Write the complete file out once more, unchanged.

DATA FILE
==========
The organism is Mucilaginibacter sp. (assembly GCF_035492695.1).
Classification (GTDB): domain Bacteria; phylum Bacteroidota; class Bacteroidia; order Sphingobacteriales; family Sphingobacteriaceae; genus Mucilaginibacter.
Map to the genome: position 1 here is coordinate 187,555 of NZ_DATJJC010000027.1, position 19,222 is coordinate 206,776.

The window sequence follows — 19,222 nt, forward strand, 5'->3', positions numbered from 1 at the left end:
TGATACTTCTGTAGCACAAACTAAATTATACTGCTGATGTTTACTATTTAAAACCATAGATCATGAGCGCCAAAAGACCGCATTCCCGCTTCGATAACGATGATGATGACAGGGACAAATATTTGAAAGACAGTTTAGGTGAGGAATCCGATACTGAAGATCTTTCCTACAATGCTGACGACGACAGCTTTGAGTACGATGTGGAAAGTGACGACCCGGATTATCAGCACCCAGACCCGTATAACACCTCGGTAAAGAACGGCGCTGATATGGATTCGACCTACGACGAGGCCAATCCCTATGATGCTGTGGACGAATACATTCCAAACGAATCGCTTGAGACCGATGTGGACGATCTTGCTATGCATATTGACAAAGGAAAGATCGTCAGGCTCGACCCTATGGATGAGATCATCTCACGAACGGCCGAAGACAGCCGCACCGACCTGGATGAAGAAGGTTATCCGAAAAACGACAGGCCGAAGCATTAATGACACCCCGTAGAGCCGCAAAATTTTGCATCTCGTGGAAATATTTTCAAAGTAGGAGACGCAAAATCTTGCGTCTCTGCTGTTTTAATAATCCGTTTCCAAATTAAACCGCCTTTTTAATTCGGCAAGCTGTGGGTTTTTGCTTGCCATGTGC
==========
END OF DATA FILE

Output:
The organism is Mucilaginibacter sp. (assembly GCF_035492695.1).
Classification (GTDB): domain Bacteria; phylum Bacteroidota; class Bacteroidia; order Sphingobacteriales; family Sphingobacteriaceae; genus Mucilaginibacter.
Map to the genome: position 1 here is coordinate 187,555 of NZ_DATJJC010000027.1, position 19,222 is coordinate 206,776.

The window sequence follows — 19,222 nt, forward strand, 5'->3', positions numbered from 1 at the left end:
TGATACTTCTGTAGCACAAACTAAATTATACTGCTGATGTTTACTATTTAAAACCATAGATCATGAGCGCCAAAAGACCGCATTCCCGCTTCGATAACGATGATGATGACAGGGACAAATATTTGAAAGACAGTTTAGGTGAGGAATCCGATACTGAAGATCTTTCCTACAATGCTGACGACGACAGCTTTGAGTACGATGTGGAAAGTGACGACCCGGATTATCAGCACCCAGACCCGTATAACACCTCGGTAAAGAACGGCGCTGATATGGATTCGACCTACGACGAGGCCAATCCCTATGATGCTGTGGACGAATACATTCCAAACGAATCGCTTGAGACCGATGTGGACGATCTTGCTATGCATATTGACAAAGGAAAGATCGTCAGGCTCGACCCTATGGATGAGATCATCTCACGAACGGCCGAAGACAGCCGCACCGACCTGGATGAAGAAGGTTATCCGAAAAACGACAGGCCGAAGCATTAATGACACCCCGTAGAGCCGCAAAATTTTGCATCTCGTGGAAATATTTTCAAAGTAGGAGACGCAAAATCTTGCGTCTCTGCTGTTTTAATAATCCGTTTCCAAATTAAACCGCCTTTTTAATTCGGCAAGCTGTGGGTTTTTGCTTGCCATGTGC